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A quantum revolution is coming, but the first commercial breakthrough we'll see probably won't be the quantum computer.
Instead, we're likely to experience quantum sensors first — devices that could allow self-driving cars to see around corners, give us early warnings for volcanic eruptions and earthquakes, and transform the world of medical imaging.
How It Works
Quantum sensors can detect really, really tiny signals from our environment — very, very precisely. Quantum states — such as the acceleration or rotation rates of an electron — are very sensitive to changes in the environment, making them a great measuring probe. Quantum sensors can pick up on these changes which help us detect teeny-tiny variations in gravity and magnetism in the world around us.
Why It Matters
"Atomic clocks were designed and built to improve the precision of time-keeping, and that improved level of precision, made applications like GPS possible, since GPS is all about timing signals," Federico Spedalieri, a lead researcher at USC's Information Sciences Institute, said.
Federico SpedalieriUSC Information Sciences Institute
Any improvement in measurement "pushes the boundaries of what is possible to accomplish."
"Any improvement in how well a parameter can be measured, or requiring less resources to achieve a certain level of precision, pushes the boundaries of what is possible to accomplish."
Because quantum sensors are so sensitive, they have the potential to really accelerate innovation.
Here are three big ways quantum sensors are pushing the boundaries of what's possible.
Glasgow University is working on a new type of lidar technology using quantum sensors. These sensors would allow autonomous vehicles (AVs) to "see" around corners or through fog and smoke, including over long distances.
Current lidar technology calculates the distance of objects by illuminating one object with laser light and then measuring the reflection of the light with a sensor. By using quantum sensors, scientists could measure the travel time of one particle of light (photon) down to the trillionths of a second. This pin-point accuracy could be used to give AVs more situational awareness, making the roads a lot safer.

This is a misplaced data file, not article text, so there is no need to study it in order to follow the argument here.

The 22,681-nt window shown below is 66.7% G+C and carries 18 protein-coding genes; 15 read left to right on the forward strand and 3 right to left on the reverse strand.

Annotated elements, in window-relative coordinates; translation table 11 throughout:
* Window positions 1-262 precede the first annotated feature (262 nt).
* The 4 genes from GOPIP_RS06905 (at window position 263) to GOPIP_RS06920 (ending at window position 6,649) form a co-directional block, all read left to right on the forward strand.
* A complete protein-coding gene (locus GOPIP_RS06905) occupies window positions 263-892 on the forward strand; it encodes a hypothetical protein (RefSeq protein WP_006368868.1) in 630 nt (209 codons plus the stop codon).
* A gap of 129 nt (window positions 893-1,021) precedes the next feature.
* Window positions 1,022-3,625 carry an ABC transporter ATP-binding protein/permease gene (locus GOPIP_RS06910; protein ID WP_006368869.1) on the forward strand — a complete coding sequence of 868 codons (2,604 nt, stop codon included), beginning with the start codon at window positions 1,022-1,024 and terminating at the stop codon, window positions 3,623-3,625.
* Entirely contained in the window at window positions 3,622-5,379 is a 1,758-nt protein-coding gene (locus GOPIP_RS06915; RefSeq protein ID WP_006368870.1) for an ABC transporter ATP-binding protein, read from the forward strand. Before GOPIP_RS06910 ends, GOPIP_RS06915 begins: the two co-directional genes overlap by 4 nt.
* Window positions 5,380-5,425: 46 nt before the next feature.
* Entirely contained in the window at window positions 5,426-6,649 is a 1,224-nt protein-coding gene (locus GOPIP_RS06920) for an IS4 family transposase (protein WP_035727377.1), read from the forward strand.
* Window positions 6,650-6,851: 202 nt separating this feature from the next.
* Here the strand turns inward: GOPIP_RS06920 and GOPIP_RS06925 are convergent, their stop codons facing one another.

According to the BBC, Glasgow's prototype can detect moving people 100m away (about the length of a football field), even when they're around a corner.
These sensors use supercooled atoms to detect tiny fluctuations in gravity.
Scientists can use these sensors to detect volcanic activity by measuring density changes due to rising magma. Glasgow University researchers are experimenting with 40 tiny gravimeters that they placed around one of the most active volcanoes in the world, Italy's Mount Etna.
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While scientists use a wide range of tools to measure volcanic activity, gravimeters promise to be cheaper and more accurate — current instruments have to be continually recalibrated, which is often dangerous and time-consuming, leading to less accurate results.
Another use of gravimeters is locating buried objects.
"Some have said that what lies below one meter under the streets of London is less well-known than Antarctica," Kai Bongs, professor at Birmingham University in the UK where the technology is being developed, told the BBC.
There are thousands of mineshafts in the UK that aren't currently mapped — but a gravimeter would be able to detect most of them.
Energy companies could use the sensors to find oil and gas — and ships would be able to detect underwater objects, as well.
This week, the University of Nottingham announced that they plan to manufacture "the world's most advanced functional brain scanner." The secret sauce? You guessed it: quantum sensors that measure tiny magnetic fields in brain cells.
The device can create images of the brain down to millimeter accuracy (the thickness of a credit card) even when the person is moving. This could open up a lot of possibilities for imaging babies and young children!
MRIs are also due for a makeover. While this imaging tool has been extremely valuable to doctors, it's also extremely expensive. With quantum sensors, doctors could get cheaper brain scans with a higher resolution. Win-win.
Plus, quantum sensors could detect tiny changes to the human body that today's MRI's can't. "In diseases like multiple sclerosis, the processing speed of the spinal cord to the brain changes. But existing tools cannot pick this up," Sussex University's Professor Peter Kruger told the BBC.
But quantum sensors could get the job done.
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